• Google gives a higher rank to encrypted websites. When some pages of your website are not on HTTPS, your overall rank gets affected. To boost your SEO efforts, you must follow AOSSL.

How much does it cost to follow AOSSL?

Some people think that they have to pay extra to follow SSL everywhere best practice. In reality, the cost of any SSL certificate by default covers the costs for AOSSL. You do NOT need to pay extra to follow Always-on SSL best practice. All the webpages for a single domain will automatically be enabled on HTTPS:// even if you buy the simplest and cheapest SSL certificate like PositiveSSL for $8.61/year. It’s like paying for an entire pizza and eating only half of it to save money! Excuse me, but you have already paid for the entire thing. So throwing the half pizza in the garbage might save some calories but it is not going to save your money! Now you know why we have used the word ‘illogical’ in the first paragraph!

The cost for securing sub-domains and multi-domains is not that much higher than securing a single domain. A multi-domain SSL certificate starts from $23/year, and a wildcard SSL certificate starts from $85.66/year. Hopefully now you can understand how not following AOSSL even for your subdomains and multi-domains can be a dangerous mistake. Following AOSSL will ultimately reward your website with smooth server operations, higher customer trust, better search engine ranking, and overall robust security assurance.

Conclusion

These are the reasons for following Always-on SSL (AOSSL).

  • AOSSL technical setup is very simple.
  • No additional costs are involved.
  • Gain customer trust and reduce bounce rate.
  • Save your server from getting an extra load.
  • The entire website will be covered under SSL warranty.
  • Overall website security becomes stronger — a holistic security approach.
  • Improve overall website rankings and SEO efforts.

2018 Top 100 Ecommerce Retailers Benchmark Study

Analyzing the marketing and security practices of Top 100 ecommerce websites.

If you’re an ecommerce retailer, you need to know what your competitors are doing. If you don’t know what they’re up to, you won’t be able to create a strategy to beat them and win customers. That’s why we’re excited to release the results of our first annual Top 100 Ecommerce Retailers Benchmark Study.

There’s no better friend to any merchant than a fair competitor.

James Cash Penney

Ecommerce Marketing Tactics

In today’s crowded marketplace, companies are battling for customers’ attention. Without effective marketing, ecommerce companies won’t capture market share. We analyzed a few key marketing tactics being used by the top 100 ecommerce websites – here are our notable findings.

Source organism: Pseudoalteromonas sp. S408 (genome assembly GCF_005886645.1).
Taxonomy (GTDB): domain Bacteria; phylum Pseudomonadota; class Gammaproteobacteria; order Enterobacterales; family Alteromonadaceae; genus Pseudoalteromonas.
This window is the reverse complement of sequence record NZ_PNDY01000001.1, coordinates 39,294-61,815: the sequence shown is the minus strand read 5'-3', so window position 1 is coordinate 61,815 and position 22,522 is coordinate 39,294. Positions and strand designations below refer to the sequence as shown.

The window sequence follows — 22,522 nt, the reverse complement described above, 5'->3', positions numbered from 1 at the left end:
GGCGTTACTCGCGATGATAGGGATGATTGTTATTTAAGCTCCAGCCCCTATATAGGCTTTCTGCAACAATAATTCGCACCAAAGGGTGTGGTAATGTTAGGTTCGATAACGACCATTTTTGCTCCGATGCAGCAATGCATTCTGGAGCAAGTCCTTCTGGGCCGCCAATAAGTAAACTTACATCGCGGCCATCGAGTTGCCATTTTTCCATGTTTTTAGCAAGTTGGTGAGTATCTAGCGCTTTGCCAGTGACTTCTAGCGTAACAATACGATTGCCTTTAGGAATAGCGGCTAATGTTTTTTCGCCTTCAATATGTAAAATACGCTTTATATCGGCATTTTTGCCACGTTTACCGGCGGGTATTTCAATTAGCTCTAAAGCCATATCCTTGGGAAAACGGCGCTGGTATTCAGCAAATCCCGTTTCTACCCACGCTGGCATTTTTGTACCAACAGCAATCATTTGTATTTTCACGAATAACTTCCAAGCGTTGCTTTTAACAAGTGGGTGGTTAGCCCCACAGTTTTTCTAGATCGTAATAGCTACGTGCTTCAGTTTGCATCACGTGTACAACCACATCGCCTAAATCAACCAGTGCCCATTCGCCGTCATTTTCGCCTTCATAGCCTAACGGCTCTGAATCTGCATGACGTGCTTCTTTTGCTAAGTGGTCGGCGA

Organic Search Traffic Is King

Social media sites like Facebook may get most of the press coverage and buzz today, but it’s still search engines that drive most traffic and revenue in ecommerce. Analyzing traffic data for the top 100 ecommerce sites revealed that search was the leader by far, with social and referrals coming in as distant competitors:

  • Direct: 40%
  • Referrals: 5%
  • Search: 44%
  • Social: 3.5%
  • Display: 2.5%
Top Traffic Sources

Most Sites Don’t Use Cart Abandonment Emails

Sending cart abandonment emails can be a simple way to increase revenue by reminding customers about a purchase they were going to make. But less than a quarter (22%) of the top 100 ecommerce sites have implemented cart abandonment emails.

Ecommerce Security Practices

With data breaches making the news every week, data protection has become increasingly important to users. We analyzed the retailer websites in our study to identify security practices and technologies the top 100 ecommerce retailers have put in place. Here’s what we found:

93% Have Fully Switched To HTTPS

For many years, a typical ecommerce website was only partially on HTTPS protocol. Sites used HTTPS on checkout pages where users were entering their credit card details while the rest of the website would use HTTP.

More recently, Google and other industry players have been pushing websites to adopt HTTPS across all pages. We found that the top 100 ecommerce retailers are on board with this trend, with 93% forcing HTTPS on all pages on their site. The remaining 7% default to HTTP and only force HTTPS during checkout.